AFCON 2024: Why Jose Peseiro isn’t ready


Nigeria’s ambitions to win a fourth Africa Cup of Nations title has received very wide media coverage and perhaps like no other time than in the few months since the appointment of Jose Peseiro.

Peseiro, 62, landed his biggest national team job on the continent since spells in Asia and South America with Saudi Arabia and Venezuela respectively.

The Portuguese coach is determined to etch his name not just in African football folklore, but by extension build a respectable resume.

Hence, it’ll be accurate to argue that Jose Peseiro’s reputation to a degree depends on his success with Nigeria.

Only one indigenous Coach had won a major honor with the Super Eagles, past wins in 1980 and 1994 were secured by Brazilian Otto Glória and Dutchman Clemens Westerhoff.

A distinct similarity of the two teams was that the possessed great attacking talent and excelled playing zonal football with emphasis on the wing. The other distinct feature was the stone walled defensive lines.

In the first tournament, as host Nation in 1980, the Eagles conceded just one goal in 5 games on their way to picking up a first ever AFCON title.

When Westerhoff took the Eagles to Tunisia in 1994, in the course of their run to the title, the Super Eagles conceded 3goals (5games) in regular time; twice in the semi-final against Ivory Coast and once in the final.

Playing against the top African teams can be pretty daunting as Peseiro would have come to realized facing Algeria, or even more from the World Cup in Qatar where he has been “learning”.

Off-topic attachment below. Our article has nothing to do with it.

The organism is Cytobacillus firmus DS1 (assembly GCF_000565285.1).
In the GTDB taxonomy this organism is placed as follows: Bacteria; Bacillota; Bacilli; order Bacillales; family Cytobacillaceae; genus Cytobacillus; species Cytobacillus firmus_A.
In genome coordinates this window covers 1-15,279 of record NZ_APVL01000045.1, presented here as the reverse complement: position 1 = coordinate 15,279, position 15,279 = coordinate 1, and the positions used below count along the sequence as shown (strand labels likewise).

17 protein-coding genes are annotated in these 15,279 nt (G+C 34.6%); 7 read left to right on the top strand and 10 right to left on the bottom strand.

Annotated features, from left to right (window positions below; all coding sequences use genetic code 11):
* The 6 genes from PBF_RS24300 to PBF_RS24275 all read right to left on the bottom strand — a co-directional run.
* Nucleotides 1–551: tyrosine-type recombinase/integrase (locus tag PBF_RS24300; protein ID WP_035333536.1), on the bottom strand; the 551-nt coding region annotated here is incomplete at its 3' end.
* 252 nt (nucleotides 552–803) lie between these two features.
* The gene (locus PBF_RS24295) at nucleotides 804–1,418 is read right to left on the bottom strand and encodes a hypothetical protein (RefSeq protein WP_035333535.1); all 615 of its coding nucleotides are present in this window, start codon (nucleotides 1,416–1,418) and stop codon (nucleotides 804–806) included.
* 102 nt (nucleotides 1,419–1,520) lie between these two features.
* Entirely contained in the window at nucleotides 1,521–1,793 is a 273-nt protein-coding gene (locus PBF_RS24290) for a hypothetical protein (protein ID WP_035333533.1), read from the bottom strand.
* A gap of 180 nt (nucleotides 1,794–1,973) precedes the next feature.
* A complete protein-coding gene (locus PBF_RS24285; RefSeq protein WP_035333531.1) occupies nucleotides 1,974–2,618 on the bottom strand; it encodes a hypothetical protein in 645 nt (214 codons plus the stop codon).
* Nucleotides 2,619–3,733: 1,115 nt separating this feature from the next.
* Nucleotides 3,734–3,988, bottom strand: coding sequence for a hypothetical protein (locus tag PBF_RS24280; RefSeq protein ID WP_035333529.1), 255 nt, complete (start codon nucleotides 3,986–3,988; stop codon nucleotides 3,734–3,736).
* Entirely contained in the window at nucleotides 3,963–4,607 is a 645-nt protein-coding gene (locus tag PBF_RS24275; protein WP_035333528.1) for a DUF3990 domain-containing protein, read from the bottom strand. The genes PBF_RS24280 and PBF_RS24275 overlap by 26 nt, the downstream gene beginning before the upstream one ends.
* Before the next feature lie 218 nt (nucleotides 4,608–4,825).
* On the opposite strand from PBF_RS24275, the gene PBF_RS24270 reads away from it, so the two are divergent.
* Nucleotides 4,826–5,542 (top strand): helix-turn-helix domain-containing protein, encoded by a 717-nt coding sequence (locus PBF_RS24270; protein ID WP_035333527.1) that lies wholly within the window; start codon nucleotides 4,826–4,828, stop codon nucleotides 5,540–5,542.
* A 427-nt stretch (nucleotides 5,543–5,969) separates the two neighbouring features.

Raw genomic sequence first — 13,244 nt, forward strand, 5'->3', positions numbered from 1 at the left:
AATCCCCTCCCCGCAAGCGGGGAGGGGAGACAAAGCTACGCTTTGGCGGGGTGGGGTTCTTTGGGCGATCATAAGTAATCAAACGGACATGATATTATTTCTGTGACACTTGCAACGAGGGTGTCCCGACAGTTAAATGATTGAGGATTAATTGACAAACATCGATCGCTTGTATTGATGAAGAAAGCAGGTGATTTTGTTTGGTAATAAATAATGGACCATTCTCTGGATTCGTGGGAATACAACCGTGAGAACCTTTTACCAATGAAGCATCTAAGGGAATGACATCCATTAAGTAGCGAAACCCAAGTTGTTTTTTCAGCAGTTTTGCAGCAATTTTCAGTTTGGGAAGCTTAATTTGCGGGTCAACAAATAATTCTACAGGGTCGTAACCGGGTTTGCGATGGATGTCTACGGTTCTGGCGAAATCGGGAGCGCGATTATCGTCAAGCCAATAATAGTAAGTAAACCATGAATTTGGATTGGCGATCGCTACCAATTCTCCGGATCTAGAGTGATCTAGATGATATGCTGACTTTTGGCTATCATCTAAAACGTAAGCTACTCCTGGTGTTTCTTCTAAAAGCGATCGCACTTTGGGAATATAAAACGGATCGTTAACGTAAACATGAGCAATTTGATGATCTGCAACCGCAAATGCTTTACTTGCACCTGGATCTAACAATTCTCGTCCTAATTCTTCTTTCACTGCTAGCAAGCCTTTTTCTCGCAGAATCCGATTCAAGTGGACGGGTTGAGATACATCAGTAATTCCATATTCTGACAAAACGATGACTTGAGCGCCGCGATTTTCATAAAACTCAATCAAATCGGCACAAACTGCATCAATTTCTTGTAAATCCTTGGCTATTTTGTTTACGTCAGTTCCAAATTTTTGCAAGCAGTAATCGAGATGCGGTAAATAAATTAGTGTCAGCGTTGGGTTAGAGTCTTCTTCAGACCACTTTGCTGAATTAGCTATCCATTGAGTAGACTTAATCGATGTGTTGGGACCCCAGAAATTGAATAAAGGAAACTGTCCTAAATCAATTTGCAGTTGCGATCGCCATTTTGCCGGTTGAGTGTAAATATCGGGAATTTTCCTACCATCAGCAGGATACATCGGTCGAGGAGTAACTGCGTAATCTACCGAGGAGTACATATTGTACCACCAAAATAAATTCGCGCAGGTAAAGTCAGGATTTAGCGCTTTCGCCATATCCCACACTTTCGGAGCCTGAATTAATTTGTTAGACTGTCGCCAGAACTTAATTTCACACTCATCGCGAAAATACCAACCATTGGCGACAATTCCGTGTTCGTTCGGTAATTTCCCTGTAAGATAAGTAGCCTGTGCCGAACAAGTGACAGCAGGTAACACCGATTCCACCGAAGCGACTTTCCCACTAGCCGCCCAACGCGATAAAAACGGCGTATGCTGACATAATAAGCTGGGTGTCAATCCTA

If Nigeria’s title ambition in 2024 was a steep climb when he was appointed, the performance of Africa’s Five in Qatar puts them ahead as clear favorites, owing to the teething problems of Peseiro’s under-construction Super Eagles.

Incisively, one area of the team that seem an obvious and potential Achilles heel is the Center back positions.

Age, inconsistency in form and uncertain club futures might leave the Coach little choice but to chop and chang, hoping to find the perfect pairing to marshal the defence.

Casting one’s mind back to 1980, Nigeria had Christian Chukwu at 29 year-old and also the captain, he had the leadership to guide Okey Isima, David Adiele, Tunde Bamidele and Sylvanus Okpala.

Similarly, although he was injured and never fully fit, Stephen Keshi (32) had Augustine Eguavoen (28), Uchez Okechukwu (26) as capable deputies at the AFCON in 1994.

With the current team, whilst it’s assumed the Coach should be spoilt for choice, there’s a genuine selection headache as the regulars aren’t consistent and the understudies are often overlooked.

Nigeria’s CB options are a number of interesting young figures including, Kevin Akpoguma, Oluwasemilogo Ajayi, Chidozie Awaziem, Olisa Ndah, Valentine Ozornwafor and Calvin Bassey.

But finding leaders or player’s with special attributes among the listed names narrows the options drastically and it could require casting the net wider, even convincing more foreign born Players to switch international allegiance.

The era of Nigeria’s Oyinbo Wall of Leon Balogun and William Troost-Ekong, has inevitably reached its twilight; its integrity has been compromised over the years with injuries and father time beckoning on Balogun – the Wall’s real pillar.

Kenneth Omeruo, the chip, is also on the last leg of his international career, but losing these veterans ought to be a major concern for the Super Eagles coaches.

Regardless, keeping them on for one last swan song and not getting upgrades in time to build chemistry, will be the first sign of a failed 2024 AFCON ambition for Jose Peseiro.


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